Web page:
Maryland Center for the Book

Celebrating books, reading, libraries, Maryland writers, and our state’s literary heritage

The Maryland Center for the Book (MCFB), an affiliate of the national Center for the Book in the Library of Congress, develops and supports literary programs and outreach activities that engage citizens across Maryland in literature and reading. As a program of Maryland Humanities, MCFB highlights our region’s literary heritage and calls attention to the importance of books, reading, literacy and libraries.

Join the Maryland Center for the Book and our network of partners to:

  • Find a good book to read and discuss with others. Join the conversation around One Maryland One Book.
  • Tell your favorite author how his or her book influenced your worldview. If you’re a student in grades 4-12, enter the national Letters About Literature contest.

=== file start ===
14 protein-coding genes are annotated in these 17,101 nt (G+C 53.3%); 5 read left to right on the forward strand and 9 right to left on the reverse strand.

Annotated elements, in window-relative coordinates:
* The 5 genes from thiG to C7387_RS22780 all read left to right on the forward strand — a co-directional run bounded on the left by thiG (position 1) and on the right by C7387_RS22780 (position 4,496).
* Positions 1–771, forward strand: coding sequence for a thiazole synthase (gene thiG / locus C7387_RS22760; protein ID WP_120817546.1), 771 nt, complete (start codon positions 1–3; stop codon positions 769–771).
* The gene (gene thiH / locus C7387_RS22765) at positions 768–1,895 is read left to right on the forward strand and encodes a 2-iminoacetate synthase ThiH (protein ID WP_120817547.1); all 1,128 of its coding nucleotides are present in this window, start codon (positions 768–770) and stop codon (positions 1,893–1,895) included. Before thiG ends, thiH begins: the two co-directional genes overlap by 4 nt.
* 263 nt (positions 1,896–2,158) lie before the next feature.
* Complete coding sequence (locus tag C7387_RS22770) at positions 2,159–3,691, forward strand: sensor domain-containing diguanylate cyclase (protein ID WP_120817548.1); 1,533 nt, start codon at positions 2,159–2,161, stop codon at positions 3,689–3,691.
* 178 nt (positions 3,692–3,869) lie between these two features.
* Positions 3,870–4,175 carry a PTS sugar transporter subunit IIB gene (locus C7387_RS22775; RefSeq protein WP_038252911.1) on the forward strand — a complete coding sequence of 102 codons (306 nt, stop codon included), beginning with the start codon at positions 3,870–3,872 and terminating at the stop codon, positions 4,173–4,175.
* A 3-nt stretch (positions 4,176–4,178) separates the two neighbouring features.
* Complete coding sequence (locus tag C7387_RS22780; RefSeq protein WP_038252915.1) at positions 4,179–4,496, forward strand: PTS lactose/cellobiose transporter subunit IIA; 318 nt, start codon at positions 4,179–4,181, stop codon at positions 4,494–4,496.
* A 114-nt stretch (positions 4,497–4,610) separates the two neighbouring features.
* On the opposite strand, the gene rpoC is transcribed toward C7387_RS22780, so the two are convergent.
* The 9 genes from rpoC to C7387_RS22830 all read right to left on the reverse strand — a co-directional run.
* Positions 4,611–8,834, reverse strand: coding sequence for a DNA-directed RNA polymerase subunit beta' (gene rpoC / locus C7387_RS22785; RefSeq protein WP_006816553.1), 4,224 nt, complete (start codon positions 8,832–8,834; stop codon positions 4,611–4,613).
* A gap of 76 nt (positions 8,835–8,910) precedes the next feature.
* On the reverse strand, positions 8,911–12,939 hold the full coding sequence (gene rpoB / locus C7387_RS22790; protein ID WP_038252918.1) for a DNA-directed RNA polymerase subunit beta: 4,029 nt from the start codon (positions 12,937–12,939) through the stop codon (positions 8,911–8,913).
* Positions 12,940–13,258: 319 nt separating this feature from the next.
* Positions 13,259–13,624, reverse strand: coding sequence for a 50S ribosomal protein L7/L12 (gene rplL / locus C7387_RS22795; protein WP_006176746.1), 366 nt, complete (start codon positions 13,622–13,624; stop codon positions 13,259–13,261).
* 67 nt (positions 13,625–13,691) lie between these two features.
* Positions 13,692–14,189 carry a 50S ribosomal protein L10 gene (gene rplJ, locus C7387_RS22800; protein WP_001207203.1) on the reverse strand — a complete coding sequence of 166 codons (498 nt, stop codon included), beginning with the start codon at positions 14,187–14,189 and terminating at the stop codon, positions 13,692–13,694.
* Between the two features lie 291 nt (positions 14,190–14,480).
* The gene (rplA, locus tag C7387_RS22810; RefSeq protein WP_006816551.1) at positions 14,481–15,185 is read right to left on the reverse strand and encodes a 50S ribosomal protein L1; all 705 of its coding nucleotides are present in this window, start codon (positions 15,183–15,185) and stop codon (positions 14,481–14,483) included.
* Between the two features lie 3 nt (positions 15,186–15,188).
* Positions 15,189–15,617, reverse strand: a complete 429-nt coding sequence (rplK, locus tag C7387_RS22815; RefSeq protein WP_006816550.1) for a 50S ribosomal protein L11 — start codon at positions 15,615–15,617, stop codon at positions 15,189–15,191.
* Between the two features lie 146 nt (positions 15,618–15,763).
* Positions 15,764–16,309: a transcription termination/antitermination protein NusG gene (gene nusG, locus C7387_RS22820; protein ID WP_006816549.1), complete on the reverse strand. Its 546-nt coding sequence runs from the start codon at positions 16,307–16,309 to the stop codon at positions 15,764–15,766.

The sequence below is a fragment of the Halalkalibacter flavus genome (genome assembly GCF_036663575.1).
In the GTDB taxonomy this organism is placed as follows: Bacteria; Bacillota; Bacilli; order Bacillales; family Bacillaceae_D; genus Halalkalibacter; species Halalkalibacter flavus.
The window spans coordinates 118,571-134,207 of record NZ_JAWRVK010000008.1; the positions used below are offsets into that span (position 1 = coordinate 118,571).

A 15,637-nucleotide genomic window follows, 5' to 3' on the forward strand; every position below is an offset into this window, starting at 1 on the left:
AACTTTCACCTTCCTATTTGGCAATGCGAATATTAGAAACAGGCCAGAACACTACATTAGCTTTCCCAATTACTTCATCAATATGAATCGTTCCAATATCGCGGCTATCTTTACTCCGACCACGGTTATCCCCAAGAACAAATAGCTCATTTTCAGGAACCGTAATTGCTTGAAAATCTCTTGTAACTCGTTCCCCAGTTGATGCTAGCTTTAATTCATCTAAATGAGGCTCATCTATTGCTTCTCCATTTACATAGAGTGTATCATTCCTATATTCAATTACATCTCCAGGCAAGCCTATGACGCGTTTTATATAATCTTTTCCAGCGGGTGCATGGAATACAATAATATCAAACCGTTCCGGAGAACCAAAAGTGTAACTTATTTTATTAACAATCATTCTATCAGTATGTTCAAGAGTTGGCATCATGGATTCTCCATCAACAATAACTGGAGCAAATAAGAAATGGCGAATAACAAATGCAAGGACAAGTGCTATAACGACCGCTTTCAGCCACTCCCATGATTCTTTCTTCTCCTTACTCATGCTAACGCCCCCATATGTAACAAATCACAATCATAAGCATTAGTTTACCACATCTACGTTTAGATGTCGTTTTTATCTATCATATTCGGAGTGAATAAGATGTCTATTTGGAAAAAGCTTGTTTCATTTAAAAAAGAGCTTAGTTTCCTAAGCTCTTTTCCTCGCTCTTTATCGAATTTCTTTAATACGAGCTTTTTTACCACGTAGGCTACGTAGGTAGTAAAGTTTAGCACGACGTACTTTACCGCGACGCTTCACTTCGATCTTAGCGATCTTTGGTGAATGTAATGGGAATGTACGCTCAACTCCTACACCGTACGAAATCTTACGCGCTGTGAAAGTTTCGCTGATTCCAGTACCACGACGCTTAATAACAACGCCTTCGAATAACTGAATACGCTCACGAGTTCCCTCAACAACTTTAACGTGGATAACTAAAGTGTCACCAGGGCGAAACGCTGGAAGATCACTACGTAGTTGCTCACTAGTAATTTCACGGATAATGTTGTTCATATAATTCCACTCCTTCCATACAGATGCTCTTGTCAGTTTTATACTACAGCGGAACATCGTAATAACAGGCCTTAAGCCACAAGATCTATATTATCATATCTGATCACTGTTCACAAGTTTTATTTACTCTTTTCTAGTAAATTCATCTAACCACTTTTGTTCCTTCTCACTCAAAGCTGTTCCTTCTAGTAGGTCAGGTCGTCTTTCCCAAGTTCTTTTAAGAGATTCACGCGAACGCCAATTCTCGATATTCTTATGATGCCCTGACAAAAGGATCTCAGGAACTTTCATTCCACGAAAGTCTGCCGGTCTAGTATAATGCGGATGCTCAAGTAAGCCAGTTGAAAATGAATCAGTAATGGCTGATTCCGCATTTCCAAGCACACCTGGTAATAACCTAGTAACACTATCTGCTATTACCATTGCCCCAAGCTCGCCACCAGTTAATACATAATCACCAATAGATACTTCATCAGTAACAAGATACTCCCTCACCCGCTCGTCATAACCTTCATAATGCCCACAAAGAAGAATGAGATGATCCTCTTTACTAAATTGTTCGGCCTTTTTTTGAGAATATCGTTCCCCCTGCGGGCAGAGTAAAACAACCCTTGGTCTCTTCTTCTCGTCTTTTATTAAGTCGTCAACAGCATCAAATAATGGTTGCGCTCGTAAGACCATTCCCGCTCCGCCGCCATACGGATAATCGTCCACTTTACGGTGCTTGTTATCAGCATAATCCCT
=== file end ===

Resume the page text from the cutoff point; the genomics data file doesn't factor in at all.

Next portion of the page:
• Celebrate books with thousands of other book lovers. Join MCFB at state and national book festivals.
  • Follow in the footsteps of Baltimore’s literary luminaries with our Literary Mount Vernon Walking Tour.
  • If you’re a Maryland health care professional, connect with colleagues through reading and discussion with Literature & Medicine: Humanities at the Heart of Health Care.
  • Connect with our community on Facebook! Find us at Maryland Center for the Book.
  • Watch or attend unique literary events, from book festivals to special presentations. Have you seen the Library of Congress (LOC) and American Library Association’s “Books & Stories to Strengthen Families” symposium? Maryland Center for the Book was a supporting sponsor! Catch up by watching the full webcast.

One of 52 state affiliates of the Library of Congress Center for the Book, MCFB is a program of Maryland Humanities, with satellites at Talbot County Free Library and Washington County Free Library.